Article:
Traditional Scottish Weddings Venue
White was the colour which the ancient Romans believed would ward off evil spirits. It had nothing to do with purity or virginity, the veil was also designed to protect the Bride from evil spirits seeing her beauty and being jealous.
The Wedding Bouquet
In olden days this was made up of strong smelling herbs to frighten away evil spirits, and to surround the couple with beauty. Most flowers have their own meaning. The bouquet used to always contain orange blossom which symbolised fertility.
The cake is a very ancient feature of the marriage feast. The richer the mixture the more abundant the marriage would be. The original mix was of sesame seed and honey. The first slice should always be cut by the Bride and Groom.
The first photograph was taken in France in 1826. It took eight hours to make the exposure. Luckily today’s Bride and Groom don’t have to stand still that long. In 1853 William Fox Talbot of Britain invented the process of making a negative from which later prints could be taken. The first colour photograph was taken in 1861.
Tossing the Slice
Believing that newly weds brought good luck, they were showered with nuts and grains to ensure a bountiful harvest. This has now become the throwing of confetti.
Today’s practice of using vintage cars and horse-drawn vehicles probably began about 30 years ago and sets the scene in the manner of the elegant 20’s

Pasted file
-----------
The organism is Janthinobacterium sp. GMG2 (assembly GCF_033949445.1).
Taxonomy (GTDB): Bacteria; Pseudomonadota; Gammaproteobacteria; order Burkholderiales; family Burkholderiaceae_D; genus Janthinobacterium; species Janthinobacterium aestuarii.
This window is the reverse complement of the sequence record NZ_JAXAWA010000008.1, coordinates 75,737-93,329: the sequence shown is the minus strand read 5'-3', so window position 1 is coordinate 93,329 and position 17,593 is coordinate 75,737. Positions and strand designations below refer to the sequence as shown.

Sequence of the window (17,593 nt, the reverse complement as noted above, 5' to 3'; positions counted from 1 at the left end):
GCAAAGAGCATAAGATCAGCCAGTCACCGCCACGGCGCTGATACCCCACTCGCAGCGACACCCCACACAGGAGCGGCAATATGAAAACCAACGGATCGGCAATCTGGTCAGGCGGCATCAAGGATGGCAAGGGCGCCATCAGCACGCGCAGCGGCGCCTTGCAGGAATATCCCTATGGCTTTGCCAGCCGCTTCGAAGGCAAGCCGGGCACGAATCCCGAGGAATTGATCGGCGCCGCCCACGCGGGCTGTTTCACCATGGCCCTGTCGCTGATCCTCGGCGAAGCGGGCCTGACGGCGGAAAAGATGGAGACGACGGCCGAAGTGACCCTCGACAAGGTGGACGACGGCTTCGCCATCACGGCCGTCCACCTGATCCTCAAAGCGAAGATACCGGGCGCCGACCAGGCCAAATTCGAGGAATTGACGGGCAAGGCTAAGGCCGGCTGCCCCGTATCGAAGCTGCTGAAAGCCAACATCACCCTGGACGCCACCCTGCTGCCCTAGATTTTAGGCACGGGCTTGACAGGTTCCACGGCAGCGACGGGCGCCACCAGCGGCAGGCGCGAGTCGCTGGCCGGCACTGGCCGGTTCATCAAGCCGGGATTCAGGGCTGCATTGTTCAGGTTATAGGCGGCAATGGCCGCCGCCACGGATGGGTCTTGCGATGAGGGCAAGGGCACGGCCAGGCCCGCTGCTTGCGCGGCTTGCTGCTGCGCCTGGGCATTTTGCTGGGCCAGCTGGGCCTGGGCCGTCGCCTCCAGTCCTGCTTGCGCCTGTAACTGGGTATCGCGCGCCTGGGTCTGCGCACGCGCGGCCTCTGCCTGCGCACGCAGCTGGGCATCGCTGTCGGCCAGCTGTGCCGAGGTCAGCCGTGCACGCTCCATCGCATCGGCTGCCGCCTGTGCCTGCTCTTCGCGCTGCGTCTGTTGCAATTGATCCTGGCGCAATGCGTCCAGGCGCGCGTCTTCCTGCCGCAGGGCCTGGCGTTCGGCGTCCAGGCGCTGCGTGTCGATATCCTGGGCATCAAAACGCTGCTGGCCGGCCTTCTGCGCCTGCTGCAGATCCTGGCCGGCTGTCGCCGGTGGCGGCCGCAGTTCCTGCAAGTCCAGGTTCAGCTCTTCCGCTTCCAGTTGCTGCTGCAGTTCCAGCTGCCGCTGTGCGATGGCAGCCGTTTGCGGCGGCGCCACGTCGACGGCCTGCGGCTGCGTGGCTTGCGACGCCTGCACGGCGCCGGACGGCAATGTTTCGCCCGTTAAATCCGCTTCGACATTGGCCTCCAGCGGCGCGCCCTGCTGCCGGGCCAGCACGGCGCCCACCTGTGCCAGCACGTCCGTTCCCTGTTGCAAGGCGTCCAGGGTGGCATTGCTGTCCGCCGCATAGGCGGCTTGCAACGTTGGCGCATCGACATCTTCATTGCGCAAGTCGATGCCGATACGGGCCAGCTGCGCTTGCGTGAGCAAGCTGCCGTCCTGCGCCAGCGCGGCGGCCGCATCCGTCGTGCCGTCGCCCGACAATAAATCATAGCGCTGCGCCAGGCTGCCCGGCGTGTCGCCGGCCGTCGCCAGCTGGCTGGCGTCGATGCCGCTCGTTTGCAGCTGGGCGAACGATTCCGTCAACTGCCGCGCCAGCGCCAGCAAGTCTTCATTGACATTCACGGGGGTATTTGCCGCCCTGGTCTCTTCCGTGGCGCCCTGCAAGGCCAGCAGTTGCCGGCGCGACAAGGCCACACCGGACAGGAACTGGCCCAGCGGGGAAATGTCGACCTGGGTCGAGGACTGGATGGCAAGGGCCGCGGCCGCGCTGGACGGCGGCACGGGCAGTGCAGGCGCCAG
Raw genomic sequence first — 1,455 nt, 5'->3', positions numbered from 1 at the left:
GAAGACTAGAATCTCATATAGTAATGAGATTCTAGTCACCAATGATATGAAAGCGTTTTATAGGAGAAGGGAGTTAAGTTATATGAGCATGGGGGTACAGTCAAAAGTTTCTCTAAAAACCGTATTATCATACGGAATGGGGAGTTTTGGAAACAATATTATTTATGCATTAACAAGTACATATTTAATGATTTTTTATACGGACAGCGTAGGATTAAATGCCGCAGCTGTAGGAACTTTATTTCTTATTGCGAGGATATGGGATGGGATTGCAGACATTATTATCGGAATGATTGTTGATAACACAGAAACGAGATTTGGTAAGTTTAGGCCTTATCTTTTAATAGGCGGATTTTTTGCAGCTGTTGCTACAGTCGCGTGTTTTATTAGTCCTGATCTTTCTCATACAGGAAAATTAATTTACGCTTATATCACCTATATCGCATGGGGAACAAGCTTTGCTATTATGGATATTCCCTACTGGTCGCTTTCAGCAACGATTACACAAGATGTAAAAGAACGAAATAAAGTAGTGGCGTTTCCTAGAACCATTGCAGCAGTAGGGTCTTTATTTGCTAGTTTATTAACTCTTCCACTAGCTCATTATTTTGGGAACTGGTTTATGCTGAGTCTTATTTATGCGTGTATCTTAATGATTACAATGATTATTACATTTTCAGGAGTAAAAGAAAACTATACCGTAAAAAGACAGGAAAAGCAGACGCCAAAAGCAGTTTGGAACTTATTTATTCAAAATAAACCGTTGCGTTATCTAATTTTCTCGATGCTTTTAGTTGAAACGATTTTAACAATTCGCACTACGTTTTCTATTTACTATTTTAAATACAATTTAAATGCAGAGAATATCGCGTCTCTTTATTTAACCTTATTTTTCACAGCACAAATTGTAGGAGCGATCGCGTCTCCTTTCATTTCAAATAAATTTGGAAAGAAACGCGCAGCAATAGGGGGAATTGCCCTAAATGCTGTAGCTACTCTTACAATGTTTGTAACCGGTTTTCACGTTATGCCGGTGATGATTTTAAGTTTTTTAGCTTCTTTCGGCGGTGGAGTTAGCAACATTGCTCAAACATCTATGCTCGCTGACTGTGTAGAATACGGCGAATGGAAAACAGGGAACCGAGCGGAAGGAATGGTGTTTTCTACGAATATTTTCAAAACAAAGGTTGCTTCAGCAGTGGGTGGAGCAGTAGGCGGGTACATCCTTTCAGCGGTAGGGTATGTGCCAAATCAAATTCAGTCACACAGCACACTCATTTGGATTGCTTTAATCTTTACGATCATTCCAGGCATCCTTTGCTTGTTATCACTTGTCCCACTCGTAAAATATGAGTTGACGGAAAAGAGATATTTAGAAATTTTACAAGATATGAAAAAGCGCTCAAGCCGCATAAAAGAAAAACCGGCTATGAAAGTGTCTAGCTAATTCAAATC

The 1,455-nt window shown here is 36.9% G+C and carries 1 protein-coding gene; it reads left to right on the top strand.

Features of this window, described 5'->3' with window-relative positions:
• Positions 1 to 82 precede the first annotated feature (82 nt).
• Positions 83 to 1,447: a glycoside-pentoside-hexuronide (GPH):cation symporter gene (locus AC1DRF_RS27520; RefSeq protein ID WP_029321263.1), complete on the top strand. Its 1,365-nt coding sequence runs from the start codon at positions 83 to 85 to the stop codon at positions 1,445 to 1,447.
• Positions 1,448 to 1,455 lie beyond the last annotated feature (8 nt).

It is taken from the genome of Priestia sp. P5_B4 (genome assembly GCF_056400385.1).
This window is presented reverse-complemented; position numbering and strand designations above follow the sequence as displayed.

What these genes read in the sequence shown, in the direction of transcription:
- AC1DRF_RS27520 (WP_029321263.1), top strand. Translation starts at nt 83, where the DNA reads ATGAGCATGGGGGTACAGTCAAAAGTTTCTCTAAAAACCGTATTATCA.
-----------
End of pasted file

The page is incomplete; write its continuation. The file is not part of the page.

Throwing of Old Shoes
This was the traditional way of transffering the responsibility of the Bride’s father to her new husband – now best kept alive by tying shoes to the back of cars.
Centuries ago, it was customary for the Bride and Groom to drink mead (a wine made from honey) for a month after the wedding. A month was known as ‘moon’ – hence honeymoon.
Suggested Top Table Seating Plan
Chief Bridesmaid, Bridesmaid, Groom’s Father, Bride’s Mother, Groom, Bride, Bride’s Father, Groom’s Mother, Best Man
The Perfect Reception
At the reception the usual line-up waiting to greet the guests is as follows: Bride and Groom, Bride’s Parents, Groom’s Parents, Bridesmaids and Best Man. The line-up ensures that both families have the opportunity to speak to all the guests, but conversation should be kept to a polite minimum as the queue can become unwieldy.
Toast and Speeches
These would normally take place at the end of the meal. The following is the usual order of proceedings:
1. Toast to ‘The Bride and Groom’. This is normally proposed by the Bride’s father.
2. Toast to ‘The Bridesmaids’. This is always proposed by the Groom following his response to the first toast.
3. The Best Man would then respond to the Groom’s speech on behalf of the Bridesmaids. He would also read any special greeting cards to the guests.
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